FANPOST OF THE DAY
Today's Fanpost of the Day is fond look back, courtesy of CaptainArmbar: Not even trolling: Why I'm glad Silva went out in 'style'
Let's get this out of the way first: I don't know how I feel about Anderson Silva as a man. I don't know enough about him. I could speculate, based on how he acts in interviews or the Octagon, but I might never know how he actually thinks. I'm not sure many people do. I'm not sure I even care.
As a fighter, though: he's phenomenal. As someone who grew up on Jackie Chan and Batman comics, trying to separate McDojos and myth from 'real' fighting, I feel privileged to be able to watch someone who could do that stuff for real. Not occasionally: not as a one-off, or against sub-standard competition, but against the some of the best opposition the world had to offer.
There were glimmers of it early. When Silva fought Tony Fryklund, the legend goes, his team told him the reverse elbow, which he'd seen in Tony Jaa's Ong Bak, would never work in a real fight, and begged him not to use it - Silva, ever the perfectionist, practised it 200 times a night on a couch cushion held by his wife, then knocked Stryklund cold in under a round. He dismantled Leben easily, then did the same to Franklin - twice. In their second fight, when Franklin looked terrified every time the Thai clinch seemed close, Silva still took risks, rolling and shucking away from punches when there was really no need to. I was furious when he fought Maia and Leites, though with the passage of time I can understand those performances. Whatever it looked like in the cage, he respected their grappling: 'leaving it all in the Octagon' and 'throwing down', and 'fighting for the crowd' are fine for guys who don't ever expect to win a title, and they're even better for the boss - but for a guy who'd nearly given up fighting when it couldn't feed his family? A guy trying to move to America and make a better life? If you're confident saying you'd have fought differently in that situation, you're a better man than me, or you're deluding yourself.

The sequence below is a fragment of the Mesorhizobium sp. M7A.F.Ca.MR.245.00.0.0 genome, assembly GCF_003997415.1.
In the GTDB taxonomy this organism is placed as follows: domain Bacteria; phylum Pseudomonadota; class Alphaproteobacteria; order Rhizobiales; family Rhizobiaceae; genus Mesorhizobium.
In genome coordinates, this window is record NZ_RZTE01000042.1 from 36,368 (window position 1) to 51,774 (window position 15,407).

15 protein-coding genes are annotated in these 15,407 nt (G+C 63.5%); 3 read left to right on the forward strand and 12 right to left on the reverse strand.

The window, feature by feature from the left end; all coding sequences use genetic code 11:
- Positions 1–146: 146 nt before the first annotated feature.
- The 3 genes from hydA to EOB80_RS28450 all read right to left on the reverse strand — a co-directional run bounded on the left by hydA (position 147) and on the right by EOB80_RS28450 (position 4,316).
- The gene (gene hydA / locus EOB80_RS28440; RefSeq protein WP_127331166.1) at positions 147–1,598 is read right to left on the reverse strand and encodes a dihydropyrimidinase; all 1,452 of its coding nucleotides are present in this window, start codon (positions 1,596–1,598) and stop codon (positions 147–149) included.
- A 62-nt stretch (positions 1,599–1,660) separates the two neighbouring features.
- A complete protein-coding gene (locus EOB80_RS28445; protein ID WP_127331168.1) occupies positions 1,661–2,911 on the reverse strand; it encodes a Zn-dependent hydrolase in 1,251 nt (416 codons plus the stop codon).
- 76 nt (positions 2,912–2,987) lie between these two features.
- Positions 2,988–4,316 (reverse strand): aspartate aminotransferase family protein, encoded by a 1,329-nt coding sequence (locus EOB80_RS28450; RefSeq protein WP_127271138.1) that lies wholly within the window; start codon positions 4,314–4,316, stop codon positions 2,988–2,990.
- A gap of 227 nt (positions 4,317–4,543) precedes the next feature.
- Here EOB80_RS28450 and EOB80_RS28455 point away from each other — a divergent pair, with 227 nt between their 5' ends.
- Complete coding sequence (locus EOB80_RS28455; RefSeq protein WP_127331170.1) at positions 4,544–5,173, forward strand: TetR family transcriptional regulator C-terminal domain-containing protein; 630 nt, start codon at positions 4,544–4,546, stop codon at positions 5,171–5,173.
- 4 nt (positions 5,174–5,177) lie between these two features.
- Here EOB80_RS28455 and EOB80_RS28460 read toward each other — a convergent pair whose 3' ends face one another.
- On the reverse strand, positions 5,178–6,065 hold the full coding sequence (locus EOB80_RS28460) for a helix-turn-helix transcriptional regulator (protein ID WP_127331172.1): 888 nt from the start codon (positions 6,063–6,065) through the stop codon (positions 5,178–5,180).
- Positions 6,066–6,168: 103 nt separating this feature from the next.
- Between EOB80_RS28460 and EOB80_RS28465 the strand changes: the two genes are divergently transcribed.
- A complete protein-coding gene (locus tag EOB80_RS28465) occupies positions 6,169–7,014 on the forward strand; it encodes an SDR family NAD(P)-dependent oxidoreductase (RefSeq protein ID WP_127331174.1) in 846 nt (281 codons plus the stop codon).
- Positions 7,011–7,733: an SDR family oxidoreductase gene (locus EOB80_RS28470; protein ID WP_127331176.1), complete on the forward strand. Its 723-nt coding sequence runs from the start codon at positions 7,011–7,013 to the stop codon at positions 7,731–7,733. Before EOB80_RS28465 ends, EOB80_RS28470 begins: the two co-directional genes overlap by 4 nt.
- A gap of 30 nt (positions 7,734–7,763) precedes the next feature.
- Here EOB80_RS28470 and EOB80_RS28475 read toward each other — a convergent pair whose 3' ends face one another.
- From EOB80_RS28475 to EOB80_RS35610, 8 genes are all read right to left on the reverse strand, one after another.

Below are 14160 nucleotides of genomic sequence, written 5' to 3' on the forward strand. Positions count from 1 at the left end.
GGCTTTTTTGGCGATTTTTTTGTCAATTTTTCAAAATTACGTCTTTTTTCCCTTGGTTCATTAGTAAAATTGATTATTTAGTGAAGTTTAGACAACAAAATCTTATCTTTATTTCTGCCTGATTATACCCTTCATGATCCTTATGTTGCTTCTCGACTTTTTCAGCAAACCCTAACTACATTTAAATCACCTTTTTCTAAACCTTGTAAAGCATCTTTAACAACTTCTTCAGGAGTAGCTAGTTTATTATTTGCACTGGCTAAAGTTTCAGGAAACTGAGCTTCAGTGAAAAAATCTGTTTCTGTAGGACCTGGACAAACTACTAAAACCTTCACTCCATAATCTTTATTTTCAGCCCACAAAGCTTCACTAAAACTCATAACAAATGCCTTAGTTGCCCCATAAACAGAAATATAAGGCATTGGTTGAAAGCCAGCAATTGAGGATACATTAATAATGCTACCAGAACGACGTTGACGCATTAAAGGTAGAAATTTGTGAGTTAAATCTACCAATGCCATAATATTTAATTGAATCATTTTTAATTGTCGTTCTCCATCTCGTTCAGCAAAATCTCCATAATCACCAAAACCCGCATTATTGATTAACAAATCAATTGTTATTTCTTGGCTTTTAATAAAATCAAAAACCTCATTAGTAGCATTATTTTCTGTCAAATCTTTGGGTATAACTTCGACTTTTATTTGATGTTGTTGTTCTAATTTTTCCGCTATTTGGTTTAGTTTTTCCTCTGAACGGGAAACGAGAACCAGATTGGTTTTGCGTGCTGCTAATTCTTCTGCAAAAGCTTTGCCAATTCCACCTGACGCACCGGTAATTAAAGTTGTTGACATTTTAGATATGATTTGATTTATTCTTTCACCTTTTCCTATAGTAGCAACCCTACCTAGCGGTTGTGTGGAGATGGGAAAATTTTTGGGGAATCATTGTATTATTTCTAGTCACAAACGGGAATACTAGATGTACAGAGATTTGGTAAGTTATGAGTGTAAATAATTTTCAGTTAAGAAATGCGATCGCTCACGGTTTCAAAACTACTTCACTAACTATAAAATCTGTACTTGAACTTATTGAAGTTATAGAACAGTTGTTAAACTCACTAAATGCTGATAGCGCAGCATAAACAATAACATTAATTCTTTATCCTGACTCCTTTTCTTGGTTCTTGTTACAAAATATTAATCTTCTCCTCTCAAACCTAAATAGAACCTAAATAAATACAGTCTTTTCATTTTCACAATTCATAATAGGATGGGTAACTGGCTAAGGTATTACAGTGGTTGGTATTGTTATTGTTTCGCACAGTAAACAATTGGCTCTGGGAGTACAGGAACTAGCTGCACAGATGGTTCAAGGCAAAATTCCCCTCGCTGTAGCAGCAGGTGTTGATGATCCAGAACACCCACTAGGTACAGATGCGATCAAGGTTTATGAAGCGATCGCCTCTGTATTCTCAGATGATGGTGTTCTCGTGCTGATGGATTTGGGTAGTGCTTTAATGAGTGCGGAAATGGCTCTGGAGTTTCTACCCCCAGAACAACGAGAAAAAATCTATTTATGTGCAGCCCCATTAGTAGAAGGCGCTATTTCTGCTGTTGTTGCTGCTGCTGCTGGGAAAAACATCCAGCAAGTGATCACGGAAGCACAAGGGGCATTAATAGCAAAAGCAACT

And then there were the great fights, the ridiculous fights, the ones where Silva cemented his legend. Against Griffin, Silva looked like Bruce Lee, but real - fighting a weight category up against a former champion, he put on the sort of show you might never see again. Against Bonnar, he made a mockery of the bigger man's gameplan, standing on the cage and asking him to give it his best shot. He fought with the precision of a surgeon and the power of a prime Tyson - amid all the clowning, you could never tell when the show might end with a cannon-blast knee or a perfectly-placed anchor punch. In any GSP fight since Serra 2, you know what's going to happen after 45 seconds - either the guy can't stop the takedown and will be ground out, or he can stop the takedown and will be jabbed to oblivion. Silva seems to be looking for something purer, something better - not content to win by doing the same thing, but constantly pushing his own limits and redefining the boundaries for everyone else.
And then came the end. Yes, he messed it up. No, I don't care about what it means for Weidman - Weidman's career is something he'll have to define on his own, by holding the belt for as long as he can, however he wants to try and do it. Silva, for his part, was doing what he's done since he first came to the UFC - fighting in a way that defied belief, that seemed so ridiculous it was hard to tell where the clowning ended and reality began.
Anderson Silva is the best fighter I've ever seen. He might be the best fighter who's ever lived. Whatever he does now, it's a privilege to have watched him work.